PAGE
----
Workforce Development director Beth Townsend was appointed to the post in January. Townsend told senators she’s been meeting with workers in the department to discuss ways to improve both employee morale and the agency’s operations, but is waiting until senators confirm her for the job until making many changes.

Ruling means union state employees will pay some toward health insurance

Danny Homan (file photo)

Danny Homan (file photo)

About 19,000 state government employees who are covered by the AFSCME union contract will, for the first time, start paying a small share of their monthly health insurance premiums. An independent arbitrator was brought in when labor and management could not reach an agreement after three months of negotiating. The arbitrator issued a split ruling this weekend.

The employees covered by the AFSCME contract will start paying about $20 a month for their health insurance premiums. That was AFSCME’s final offer on the benefit side of the equation.

Governor Branstad’s administration had been pressing for far more — like up to 15 percent of premium costs next year. Branstad’s spokesman expressed disappointment in the decision, saying most Iowans pay far more than $20 a month for health care coverage.

AFSCME Council 61 president Danny Homan called the arbitrator’s decision “fair” and “reasonable.” He noted the arbitrator had sided with Branstad’s negotiators on wages.

The nearly 19,000 employees in the state executive branch and the judicial branch who are covered by the AFSCME contract will receive a 2.5-percent pay increase on July 1st. There will be a pay boost of slightly less the following year and a final pay increase of 1.25-percent on January 1st of 2017.

 

Des Moines Post Office faces thousands in fines for safety violations

Post-Office-box-003A post office in central Iowa is facing a sizeable fine for alleged safety violations, according to Scott Allen, spokesman for the U.S. Labor Department’s Occupational Safety and Health Administration, or OSHA.

“OSHA did issue citations to the Des Moines Main Post Office for one repeat and two serious safety violations involving standards for power industrial vehicles and forklifts,” Allen says. “They were fined $49,500.”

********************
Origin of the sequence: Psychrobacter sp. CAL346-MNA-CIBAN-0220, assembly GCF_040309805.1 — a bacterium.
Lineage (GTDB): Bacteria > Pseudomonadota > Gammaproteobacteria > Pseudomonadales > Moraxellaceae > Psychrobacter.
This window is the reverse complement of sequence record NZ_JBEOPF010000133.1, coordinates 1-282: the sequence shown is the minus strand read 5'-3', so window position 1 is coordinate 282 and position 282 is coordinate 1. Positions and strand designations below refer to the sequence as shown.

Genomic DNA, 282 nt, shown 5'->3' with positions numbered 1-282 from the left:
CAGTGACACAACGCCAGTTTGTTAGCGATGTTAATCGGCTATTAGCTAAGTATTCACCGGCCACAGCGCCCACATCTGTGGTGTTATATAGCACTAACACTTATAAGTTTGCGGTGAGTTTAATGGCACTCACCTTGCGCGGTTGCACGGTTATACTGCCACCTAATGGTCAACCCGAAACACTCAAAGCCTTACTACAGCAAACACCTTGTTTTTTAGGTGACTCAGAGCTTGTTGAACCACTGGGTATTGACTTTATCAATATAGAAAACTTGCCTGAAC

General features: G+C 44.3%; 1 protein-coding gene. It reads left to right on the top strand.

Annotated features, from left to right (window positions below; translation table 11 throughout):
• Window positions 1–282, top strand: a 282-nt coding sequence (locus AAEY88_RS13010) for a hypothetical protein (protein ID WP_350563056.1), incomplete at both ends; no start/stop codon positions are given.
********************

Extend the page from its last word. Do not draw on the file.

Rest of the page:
Allen explains why they investigated the facility. “This inspection was actually prompted by an employee complaint stating that power industrial vehicles were being operated with broken safety devices, creating unsafe conditions for the operators and other workers in the area,” Allen says. The Postal Service has a responsibility to make sure equipment is maintained in good working order, Allen says, as hundreds of workers nationwide are hurt every year when they’re hit by forklifts.

There were no injuries reported at the Des Moines facility. “The investigation found at least one of the forklifts and two tugs were operating with installed flashing lights that basically were not operating properly,” Allen says. “That’s causing a safety hazard for everyone in the area.” The fines have just been issued and the Postal Service has 15 days to contest the fine or request a hearing, though Allen says it’s not just about the money.

“The most important thing is to insure the workers in the area of these forklifts are safe,” Allen says. “They need to correct the issues and move forward from there.” OSHA cited the same postal facility for the non-functioning lights violation in 2010. OSHA issues repeat violations when an employer has been previously cited for the same or a similar violation in the past five years. The two serious violations were cited for failing to make repairs on a forklift and to remove it from service until it was fully functioning.